Root Words (Combining Forms) that form Common Medical Terms

Here you will find a root word, its meaning, and a medical term using this root.  The medical term includes a prefix or sufffix, which is indicated by Italics.  (The section below this contains the definition for these prefixes and suffixes.)

  1. andr/o = male; androgenic = produced by or in a male
  2. anter/o = front; anterior = pertains to the frontal side of the body or structure
  3. arthr/o = joint; arthroscopy = viewing the inside of a joint with a special scope
  4. ather/o = plaque, fatty substance; atherosclerosis = condition (hardening) of plaque (in this case, scler = hard and refers to the hardening of plaque buildup in the arteries)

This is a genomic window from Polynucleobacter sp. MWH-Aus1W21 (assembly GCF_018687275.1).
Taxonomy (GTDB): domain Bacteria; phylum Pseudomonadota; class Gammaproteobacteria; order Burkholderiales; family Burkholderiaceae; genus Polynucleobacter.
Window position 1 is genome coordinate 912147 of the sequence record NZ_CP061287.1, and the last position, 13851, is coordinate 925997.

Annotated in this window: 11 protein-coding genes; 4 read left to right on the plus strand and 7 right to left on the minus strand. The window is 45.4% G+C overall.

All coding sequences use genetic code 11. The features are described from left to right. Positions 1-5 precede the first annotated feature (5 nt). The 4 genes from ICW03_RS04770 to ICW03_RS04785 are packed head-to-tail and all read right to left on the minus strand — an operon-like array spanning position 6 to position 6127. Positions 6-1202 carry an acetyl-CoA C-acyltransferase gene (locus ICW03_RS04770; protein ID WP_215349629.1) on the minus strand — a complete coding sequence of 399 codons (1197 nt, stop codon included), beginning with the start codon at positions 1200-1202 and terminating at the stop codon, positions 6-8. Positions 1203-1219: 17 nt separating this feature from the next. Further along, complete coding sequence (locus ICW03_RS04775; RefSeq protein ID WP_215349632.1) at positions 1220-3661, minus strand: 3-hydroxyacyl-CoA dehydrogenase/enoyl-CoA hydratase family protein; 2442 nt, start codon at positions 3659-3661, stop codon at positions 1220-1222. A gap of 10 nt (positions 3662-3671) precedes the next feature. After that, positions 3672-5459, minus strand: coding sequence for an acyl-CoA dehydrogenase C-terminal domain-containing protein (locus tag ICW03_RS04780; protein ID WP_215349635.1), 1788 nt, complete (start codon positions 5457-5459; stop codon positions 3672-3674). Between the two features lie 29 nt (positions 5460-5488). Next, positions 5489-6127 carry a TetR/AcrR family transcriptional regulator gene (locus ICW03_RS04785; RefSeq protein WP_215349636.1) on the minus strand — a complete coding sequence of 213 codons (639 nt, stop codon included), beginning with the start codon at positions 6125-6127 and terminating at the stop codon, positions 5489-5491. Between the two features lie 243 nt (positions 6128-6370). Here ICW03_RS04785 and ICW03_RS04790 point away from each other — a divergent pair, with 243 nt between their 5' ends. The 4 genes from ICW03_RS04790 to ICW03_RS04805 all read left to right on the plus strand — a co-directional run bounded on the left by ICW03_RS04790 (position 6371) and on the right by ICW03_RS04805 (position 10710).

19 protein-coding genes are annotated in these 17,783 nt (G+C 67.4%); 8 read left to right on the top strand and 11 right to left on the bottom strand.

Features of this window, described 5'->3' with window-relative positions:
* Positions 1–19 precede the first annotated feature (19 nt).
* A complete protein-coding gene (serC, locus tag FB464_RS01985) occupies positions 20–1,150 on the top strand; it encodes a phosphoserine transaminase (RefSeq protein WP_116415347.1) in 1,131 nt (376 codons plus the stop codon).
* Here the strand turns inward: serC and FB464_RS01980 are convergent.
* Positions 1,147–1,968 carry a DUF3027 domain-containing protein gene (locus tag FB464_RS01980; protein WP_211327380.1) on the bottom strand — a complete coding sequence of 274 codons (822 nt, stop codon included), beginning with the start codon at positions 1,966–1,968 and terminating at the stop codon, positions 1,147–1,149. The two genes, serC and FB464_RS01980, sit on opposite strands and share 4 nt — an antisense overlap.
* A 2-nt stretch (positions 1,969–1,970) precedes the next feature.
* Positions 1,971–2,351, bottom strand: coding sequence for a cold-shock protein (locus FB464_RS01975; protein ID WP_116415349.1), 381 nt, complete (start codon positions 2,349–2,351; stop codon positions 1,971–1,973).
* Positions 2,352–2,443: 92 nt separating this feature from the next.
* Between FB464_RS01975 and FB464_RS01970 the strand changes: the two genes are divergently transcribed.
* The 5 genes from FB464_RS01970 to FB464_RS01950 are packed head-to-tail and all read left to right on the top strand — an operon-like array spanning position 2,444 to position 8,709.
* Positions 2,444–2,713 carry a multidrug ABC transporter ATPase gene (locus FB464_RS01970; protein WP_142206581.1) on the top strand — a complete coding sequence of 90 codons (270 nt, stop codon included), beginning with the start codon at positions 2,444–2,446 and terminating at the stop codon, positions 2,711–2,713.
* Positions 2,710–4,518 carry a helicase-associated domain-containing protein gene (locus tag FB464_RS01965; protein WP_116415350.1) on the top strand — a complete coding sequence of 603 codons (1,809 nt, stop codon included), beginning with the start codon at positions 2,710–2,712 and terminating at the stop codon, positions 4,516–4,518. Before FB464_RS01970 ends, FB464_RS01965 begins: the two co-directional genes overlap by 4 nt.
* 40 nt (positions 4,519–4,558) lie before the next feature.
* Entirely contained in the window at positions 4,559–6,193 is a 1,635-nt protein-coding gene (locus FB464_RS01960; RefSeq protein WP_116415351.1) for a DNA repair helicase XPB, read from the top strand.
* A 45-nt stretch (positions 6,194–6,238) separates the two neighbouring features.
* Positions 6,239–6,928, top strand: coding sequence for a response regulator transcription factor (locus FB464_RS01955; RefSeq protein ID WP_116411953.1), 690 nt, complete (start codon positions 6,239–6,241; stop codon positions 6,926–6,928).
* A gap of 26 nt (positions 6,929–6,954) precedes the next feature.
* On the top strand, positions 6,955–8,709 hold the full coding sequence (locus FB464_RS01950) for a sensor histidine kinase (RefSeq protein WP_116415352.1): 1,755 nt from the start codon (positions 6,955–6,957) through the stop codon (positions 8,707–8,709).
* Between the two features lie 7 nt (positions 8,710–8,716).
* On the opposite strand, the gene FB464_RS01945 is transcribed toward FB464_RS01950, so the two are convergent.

5. aur/o = ear; aural = of or relating to the ears
  6. bi/o = life; biopsy = microscopic examination of tissue, fluid or cells removed from a living body
  7. bil/i = bile, gall; bilirubinic = pertaining to bilirubin (bilirubin is a reddish-yellow pigment in bile and blood)
  8. blephar/o = eyelid; blepharoplasty = plastic surgery of the eyelid
  9. brachi/o = arm; brachial = pertaining to the arm
  10. bronch/o or bronchi/o = bronchial tube; bronchitis = inflammation of the bronchial tube(s)
  11. cardi/o = heart; pericardium = the membrane that surrounds the heart
  12. caus/o = burn; causalgia = burning pain
  13. cauter/o = heat, burn; cauterize = to burn
  14. cephal/o = head; cephalometry = the practice or science of measuring the head